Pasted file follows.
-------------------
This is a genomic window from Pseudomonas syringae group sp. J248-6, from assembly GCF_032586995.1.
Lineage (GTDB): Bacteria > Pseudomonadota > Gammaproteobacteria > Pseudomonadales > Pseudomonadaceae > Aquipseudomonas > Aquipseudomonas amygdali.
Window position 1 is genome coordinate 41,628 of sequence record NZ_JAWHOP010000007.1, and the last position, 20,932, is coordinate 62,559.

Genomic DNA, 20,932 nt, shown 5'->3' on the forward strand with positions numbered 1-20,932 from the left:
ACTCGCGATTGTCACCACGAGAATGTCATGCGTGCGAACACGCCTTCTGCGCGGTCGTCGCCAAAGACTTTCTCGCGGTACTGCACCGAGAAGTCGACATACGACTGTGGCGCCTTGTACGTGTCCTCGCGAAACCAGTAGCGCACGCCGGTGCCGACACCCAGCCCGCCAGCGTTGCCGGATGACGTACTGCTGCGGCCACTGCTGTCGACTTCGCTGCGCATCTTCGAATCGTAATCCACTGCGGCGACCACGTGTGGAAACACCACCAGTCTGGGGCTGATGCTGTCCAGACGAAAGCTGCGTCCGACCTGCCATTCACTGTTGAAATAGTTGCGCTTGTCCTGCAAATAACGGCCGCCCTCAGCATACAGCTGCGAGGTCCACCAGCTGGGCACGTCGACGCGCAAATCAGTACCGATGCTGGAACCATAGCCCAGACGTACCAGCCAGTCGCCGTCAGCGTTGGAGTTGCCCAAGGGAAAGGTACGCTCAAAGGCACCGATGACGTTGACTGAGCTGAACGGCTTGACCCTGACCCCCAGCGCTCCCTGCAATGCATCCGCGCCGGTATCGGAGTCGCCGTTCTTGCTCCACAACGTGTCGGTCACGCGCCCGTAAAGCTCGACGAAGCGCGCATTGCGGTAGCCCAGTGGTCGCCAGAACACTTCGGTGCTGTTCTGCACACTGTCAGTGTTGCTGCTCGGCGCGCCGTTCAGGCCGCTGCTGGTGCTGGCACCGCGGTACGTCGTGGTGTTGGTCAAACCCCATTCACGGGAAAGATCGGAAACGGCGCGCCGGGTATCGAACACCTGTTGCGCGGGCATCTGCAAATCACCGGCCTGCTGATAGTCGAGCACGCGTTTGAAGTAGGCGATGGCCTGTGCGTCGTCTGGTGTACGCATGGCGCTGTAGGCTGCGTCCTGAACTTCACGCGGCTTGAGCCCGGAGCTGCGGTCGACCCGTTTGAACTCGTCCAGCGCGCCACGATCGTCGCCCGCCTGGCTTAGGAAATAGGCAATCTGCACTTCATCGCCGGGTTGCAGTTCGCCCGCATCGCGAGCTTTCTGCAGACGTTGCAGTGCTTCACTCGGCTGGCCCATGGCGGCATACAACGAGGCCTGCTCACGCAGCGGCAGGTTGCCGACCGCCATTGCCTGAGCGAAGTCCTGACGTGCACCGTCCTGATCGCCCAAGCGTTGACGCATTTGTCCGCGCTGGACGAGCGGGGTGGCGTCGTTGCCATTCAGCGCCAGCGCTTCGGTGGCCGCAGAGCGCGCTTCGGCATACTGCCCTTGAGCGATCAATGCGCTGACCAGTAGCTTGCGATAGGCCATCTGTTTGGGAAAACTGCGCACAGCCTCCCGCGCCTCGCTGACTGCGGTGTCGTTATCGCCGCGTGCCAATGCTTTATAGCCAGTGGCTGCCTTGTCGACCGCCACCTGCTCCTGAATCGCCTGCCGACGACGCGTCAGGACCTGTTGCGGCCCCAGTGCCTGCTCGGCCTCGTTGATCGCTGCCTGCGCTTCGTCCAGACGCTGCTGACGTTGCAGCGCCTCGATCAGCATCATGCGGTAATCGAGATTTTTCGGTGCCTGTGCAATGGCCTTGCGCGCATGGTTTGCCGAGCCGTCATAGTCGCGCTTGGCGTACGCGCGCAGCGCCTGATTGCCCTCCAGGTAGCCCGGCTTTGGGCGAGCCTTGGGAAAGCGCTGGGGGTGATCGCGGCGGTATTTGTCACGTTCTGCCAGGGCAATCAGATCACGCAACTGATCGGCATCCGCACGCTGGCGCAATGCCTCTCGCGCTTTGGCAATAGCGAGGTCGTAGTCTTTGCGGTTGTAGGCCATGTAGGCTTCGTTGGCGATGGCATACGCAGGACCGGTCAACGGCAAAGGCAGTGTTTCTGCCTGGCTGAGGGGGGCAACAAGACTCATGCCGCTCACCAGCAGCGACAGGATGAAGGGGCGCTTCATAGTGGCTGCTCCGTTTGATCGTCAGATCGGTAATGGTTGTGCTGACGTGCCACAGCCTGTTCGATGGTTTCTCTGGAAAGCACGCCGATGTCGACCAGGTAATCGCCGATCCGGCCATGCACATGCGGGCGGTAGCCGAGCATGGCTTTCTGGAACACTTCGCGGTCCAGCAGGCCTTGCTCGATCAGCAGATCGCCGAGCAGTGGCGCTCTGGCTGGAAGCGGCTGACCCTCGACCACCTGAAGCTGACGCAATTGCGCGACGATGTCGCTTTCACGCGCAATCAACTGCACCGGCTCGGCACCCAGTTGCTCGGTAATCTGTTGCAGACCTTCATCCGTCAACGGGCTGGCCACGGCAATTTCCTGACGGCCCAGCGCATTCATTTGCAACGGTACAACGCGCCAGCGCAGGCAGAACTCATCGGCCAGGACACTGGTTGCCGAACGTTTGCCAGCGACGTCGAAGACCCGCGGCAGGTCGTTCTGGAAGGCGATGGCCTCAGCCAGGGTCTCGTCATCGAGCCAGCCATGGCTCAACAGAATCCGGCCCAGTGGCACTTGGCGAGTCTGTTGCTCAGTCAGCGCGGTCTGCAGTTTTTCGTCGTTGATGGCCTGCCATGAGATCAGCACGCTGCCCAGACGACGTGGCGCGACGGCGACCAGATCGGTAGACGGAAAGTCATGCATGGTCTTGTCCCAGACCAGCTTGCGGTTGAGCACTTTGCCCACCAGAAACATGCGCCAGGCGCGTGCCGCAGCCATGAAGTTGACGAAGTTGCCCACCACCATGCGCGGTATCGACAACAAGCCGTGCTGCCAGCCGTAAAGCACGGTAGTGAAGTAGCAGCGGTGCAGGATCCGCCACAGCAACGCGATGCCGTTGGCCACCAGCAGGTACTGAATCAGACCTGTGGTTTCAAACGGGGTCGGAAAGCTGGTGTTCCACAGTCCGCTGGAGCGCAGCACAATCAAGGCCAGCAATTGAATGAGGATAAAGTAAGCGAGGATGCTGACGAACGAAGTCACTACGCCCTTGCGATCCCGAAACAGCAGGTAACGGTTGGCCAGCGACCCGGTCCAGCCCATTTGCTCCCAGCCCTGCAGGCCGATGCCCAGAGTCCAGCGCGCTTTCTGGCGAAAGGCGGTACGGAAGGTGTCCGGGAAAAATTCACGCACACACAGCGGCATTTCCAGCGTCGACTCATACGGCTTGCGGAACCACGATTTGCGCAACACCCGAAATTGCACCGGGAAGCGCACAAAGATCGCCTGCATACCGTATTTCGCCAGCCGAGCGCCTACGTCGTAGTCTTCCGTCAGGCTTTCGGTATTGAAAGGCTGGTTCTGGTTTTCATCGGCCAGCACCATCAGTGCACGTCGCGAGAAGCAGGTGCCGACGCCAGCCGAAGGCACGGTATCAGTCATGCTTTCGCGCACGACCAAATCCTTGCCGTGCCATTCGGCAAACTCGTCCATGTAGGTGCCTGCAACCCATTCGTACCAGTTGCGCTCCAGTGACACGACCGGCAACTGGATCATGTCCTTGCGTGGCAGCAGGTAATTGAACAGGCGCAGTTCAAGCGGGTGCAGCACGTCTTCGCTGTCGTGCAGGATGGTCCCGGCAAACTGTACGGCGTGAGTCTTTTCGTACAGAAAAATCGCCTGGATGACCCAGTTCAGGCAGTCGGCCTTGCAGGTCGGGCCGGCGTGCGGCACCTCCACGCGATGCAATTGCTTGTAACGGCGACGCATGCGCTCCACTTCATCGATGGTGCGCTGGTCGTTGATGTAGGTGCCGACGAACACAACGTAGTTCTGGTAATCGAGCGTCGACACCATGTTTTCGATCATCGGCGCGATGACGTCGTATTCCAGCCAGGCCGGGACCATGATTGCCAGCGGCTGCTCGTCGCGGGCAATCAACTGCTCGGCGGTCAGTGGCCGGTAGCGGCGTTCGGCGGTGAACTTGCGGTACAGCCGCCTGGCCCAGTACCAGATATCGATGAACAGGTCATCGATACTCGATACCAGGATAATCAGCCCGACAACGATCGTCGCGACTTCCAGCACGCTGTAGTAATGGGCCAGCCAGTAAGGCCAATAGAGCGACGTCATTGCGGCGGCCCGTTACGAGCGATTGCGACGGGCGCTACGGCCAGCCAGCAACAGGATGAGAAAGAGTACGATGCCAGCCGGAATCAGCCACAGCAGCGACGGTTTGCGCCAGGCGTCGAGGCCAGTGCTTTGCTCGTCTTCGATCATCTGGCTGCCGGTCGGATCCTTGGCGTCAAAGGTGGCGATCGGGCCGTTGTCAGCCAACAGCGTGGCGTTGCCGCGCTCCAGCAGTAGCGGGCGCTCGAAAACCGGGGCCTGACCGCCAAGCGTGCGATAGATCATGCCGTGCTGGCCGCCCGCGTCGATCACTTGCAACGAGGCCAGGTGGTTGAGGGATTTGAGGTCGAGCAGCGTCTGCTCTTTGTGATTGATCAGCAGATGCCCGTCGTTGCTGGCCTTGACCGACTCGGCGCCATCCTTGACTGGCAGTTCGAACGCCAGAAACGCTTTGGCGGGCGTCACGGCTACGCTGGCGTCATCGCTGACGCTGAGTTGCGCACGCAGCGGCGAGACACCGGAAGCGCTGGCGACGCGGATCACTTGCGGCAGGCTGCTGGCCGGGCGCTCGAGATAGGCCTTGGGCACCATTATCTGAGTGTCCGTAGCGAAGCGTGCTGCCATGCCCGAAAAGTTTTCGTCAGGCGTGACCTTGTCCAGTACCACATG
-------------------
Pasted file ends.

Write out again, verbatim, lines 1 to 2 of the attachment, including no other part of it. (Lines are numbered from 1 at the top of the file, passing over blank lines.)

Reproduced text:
This is a genomic window from Pseudomonas syringae group sp. J248-6, from assembly GCF_032586995.1.
Lineage (GTDB): Bacteria > Pseudomonadota > Gammaproteobacteria > Pseudomonadales > Pseudomonadaceae > Aquipseudomonas > Aquipseudomonas amygdali.